Two teams at Royal Derby Hospital and Florence Nightingale Community Hospital 'turned a dreadful situation into an amazing end' when they reunited a husband and wife for their final days.
Now the son of patients Julia and Richard Hodges, has paid tribute to the teams and said he will always be grateful to them for the ultimate act of kindness.
In July 2023, 76-year-old Julia Hodges was admitted to Florence Nightingale's Ward 2 to receive palliative care on the same day that her husband, Richard, was admitted to Royal Derby Hospital after feeling unwell, being cared for by Ward 303.
Richard, 77, longed to be by Julia's side, but due to the acuity of his condition, was too ill to make the trip across the city to spend precious time with his wife.
It was then that the two ward teams came together to work out a plan to reunite the couple, who had been together for 53 years and celebrated their golden anniversary in May, in what was likely to be their final days together - with Richard eventually passing away while holding Julia's hand.
Julia and Richard's son, Chris, said he and his family were "incredibly moved" by the teams' kindness and for making a precious memory out of what was a very difficult situation. Such was the impact the teams had on the family, Chris wrote into the Trust expressing his gratitude, with the work of the two teams to reunite the married couple being recognised by Stephen Posey, Chief Executive at UHDB, who awarded both teams with a Making a Difference Award.
Chris said the way the teams came together to the aid of his parents and family was heart-warming and said the staff's compassion made a huge difference at a very upsetting time.
Chris said: "It was an awful time. My wife and I were doing our best to go back and forth between mum at Florence Nightingale Community Hospital and dad at Royal Derby Hospital. Every time we visited mum, the staff on the ward would ask how dad was doing and send well wishes and vice versa on Dad’s ward. Everyone was just incredibly kind and supportive.
"We knew mum's time was short, but we thought dad would get better and be well enough to see Mum before she passed, but he just seemed to deteriorate and as things got worse, we gave up hope of getting them back together again."
It was at this time when the Ward 303 team agreed to cease Richard's treatment and do all they could to make him comfortable in what were to be his final few days, that arrangements were made for Julia to be transferred to Ward 303 to be reunited with him.
Within just an hour, Julia and members of the Ward 2 team arrived at Royal Derby Hospital, allowing the family to spend precious time together, after colleagues worked to find Julia and Richard a two-bed bay so they could be together. Richard sadly passed away the following day, holding Julia's hand. Julia then also passed away on 26 August, just weeks later.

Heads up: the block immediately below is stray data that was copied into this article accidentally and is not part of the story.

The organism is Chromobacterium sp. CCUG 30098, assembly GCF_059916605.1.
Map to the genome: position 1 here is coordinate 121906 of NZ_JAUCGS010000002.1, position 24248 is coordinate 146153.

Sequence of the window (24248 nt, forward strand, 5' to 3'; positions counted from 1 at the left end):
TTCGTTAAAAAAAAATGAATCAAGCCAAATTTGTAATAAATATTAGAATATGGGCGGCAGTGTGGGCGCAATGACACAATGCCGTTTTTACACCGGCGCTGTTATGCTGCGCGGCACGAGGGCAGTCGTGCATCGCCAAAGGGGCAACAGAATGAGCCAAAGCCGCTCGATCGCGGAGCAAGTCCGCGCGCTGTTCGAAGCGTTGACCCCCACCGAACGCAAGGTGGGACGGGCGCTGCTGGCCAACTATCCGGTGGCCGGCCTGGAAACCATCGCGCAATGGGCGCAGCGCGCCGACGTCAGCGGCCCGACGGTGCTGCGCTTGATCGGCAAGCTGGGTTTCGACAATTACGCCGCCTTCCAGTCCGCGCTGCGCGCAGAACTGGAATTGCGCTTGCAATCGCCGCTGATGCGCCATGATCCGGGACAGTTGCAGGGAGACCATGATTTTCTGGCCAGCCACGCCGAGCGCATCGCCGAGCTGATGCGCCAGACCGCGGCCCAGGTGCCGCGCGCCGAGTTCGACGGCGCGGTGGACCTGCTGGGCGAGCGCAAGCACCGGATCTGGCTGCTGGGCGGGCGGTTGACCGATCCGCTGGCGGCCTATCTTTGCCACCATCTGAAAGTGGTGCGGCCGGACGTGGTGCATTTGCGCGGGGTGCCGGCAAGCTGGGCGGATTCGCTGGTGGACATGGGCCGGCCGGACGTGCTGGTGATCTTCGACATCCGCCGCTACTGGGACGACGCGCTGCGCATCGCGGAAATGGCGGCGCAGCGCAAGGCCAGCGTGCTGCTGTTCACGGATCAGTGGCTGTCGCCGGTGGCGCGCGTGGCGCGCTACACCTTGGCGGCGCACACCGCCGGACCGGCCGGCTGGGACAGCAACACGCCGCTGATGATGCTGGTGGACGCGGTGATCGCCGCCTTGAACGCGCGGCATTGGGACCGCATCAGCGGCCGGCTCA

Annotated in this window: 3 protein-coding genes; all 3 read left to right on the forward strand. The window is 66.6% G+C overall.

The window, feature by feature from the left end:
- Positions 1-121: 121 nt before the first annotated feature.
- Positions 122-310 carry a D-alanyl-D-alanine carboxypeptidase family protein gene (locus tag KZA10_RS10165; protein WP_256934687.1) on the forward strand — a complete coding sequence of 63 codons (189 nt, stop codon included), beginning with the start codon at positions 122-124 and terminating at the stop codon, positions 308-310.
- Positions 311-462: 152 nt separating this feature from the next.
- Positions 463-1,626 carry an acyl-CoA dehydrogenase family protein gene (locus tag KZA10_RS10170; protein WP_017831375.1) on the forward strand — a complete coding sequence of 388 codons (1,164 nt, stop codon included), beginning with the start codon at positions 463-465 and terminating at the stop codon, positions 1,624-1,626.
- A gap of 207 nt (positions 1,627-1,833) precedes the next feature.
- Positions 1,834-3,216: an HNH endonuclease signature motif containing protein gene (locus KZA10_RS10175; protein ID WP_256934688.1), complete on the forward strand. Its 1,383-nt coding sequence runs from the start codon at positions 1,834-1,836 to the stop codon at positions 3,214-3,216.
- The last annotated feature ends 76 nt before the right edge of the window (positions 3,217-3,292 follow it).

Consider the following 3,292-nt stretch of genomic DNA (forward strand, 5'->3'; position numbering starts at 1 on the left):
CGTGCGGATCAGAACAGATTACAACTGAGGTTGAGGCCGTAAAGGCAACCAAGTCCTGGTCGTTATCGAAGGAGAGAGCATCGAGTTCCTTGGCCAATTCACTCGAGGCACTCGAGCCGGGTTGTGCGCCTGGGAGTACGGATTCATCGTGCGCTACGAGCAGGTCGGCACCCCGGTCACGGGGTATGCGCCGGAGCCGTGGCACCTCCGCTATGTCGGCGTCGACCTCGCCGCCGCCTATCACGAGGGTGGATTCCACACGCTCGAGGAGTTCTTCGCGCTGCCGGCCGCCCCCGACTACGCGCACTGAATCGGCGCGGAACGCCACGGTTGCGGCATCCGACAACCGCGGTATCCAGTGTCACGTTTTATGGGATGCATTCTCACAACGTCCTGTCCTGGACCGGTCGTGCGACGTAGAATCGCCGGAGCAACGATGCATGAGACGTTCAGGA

Rhianne Roberts, Registered Nurse on Ward 303, said being able to reunite Richard and Julia had a profound impact on everyone who was involved, and that she was delighted to have been able to help their family find solace in a sad situation.
She said: "They were such a lovely family and to be able to turn what is a really hard time into something so poignant was a really special thing to be a part of and very emotional for us all."
Dawn Wilkinson, Senior Sister on Ward 2 at Florence Nightingale Community Hospital, worked closely with Rhianne to help reunite Julia and Richard, and said it was a real collaborative effort and a pleasure to be able to do something so poignant: "We are in this job because we care and we didn’t think twice about making this happen. The teams really pulled together with one aim in mind - getting Julia and Richard back together for one last time. It was absolutely the right thing to do for those patients and it is something everyone involved in will remember for a long time."
Chris praised the two ward teams for their compassion, and said the impact of their actions will stay with him forever.
He continued: "It was an incredible act of kindness and went above and beyond what could ever be expected in terms of patient care. It was phenomenal.
"Just to see them back together once more was amazing and although my dad was relatively unresponsive, he seemed to calm and his breathing eased – he was aware that my mum was there.
"It was an ending that couldn’t have been possible without the amazing efforts of all involved. Over one weekend they changed a dreadful situation into an amazing end, and I will always be so grateful to them."
The work of the two teams to reunite the married couple has been praised by Stephen Posey, Chief Executive at UHDB, who awarded both teams with a Making a Difference Award after receiving a hand-written letter and nomination from Chris.
Upon presenting the teams with their awards, Stephen said it was clear to see the collaboration between all colleagues to deliver compassionate care.
He said: "In what must have been a very upsetting time for the family of these two patients, I am proud to see that the teams involved showed great compassion and kindness and that the loved ones of these patients truly felt that colleagues went above and beyond to work collaboratively to deliver exceptional care."